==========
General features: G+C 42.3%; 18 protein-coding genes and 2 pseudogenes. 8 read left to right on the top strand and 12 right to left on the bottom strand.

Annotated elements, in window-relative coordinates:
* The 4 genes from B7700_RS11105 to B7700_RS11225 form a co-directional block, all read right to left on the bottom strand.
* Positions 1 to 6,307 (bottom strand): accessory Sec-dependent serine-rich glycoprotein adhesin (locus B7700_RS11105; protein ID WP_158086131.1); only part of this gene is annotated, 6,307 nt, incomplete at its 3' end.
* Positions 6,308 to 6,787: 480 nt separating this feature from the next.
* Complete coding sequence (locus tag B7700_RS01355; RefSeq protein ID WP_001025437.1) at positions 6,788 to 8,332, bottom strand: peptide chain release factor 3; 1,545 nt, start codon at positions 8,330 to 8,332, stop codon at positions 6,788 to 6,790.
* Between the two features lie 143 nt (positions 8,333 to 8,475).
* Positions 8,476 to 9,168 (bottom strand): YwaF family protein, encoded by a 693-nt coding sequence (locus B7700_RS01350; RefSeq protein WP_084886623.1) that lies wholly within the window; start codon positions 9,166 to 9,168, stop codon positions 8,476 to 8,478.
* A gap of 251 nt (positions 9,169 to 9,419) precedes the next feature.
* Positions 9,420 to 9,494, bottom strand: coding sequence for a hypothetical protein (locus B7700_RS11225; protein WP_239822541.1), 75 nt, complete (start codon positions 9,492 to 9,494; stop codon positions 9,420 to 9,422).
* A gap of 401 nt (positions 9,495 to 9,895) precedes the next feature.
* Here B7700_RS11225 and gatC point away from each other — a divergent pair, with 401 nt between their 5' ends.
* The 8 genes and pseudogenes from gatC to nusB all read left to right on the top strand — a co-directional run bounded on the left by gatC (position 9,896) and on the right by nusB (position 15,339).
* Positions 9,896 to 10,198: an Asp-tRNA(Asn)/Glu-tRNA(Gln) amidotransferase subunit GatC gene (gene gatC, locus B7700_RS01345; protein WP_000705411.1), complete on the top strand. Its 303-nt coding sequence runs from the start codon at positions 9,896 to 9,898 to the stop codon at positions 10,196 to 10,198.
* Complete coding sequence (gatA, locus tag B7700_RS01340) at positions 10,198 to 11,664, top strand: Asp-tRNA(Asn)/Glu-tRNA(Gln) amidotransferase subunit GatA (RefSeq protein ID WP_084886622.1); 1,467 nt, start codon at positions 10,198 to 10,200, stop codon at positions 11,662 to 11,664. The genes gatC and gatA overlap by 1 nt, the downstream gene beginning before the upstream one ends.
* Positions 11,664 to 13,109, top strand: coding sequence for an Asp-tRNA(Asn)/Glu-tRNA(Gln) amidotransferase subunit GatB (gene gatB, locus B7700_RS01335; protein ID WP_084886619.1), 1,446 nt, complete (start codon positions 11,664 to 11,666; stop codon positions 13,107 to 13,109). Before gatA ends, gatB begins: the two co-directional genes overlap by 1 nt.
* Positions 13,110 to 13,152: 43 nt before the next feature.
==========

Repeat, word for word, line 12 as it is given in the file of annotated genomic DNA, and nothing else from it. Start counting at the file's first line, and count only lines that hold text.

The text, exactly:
* Here B7700_RS11225 and gatC point away from each other — a divergent pair, with 401 nt between their 5' ends.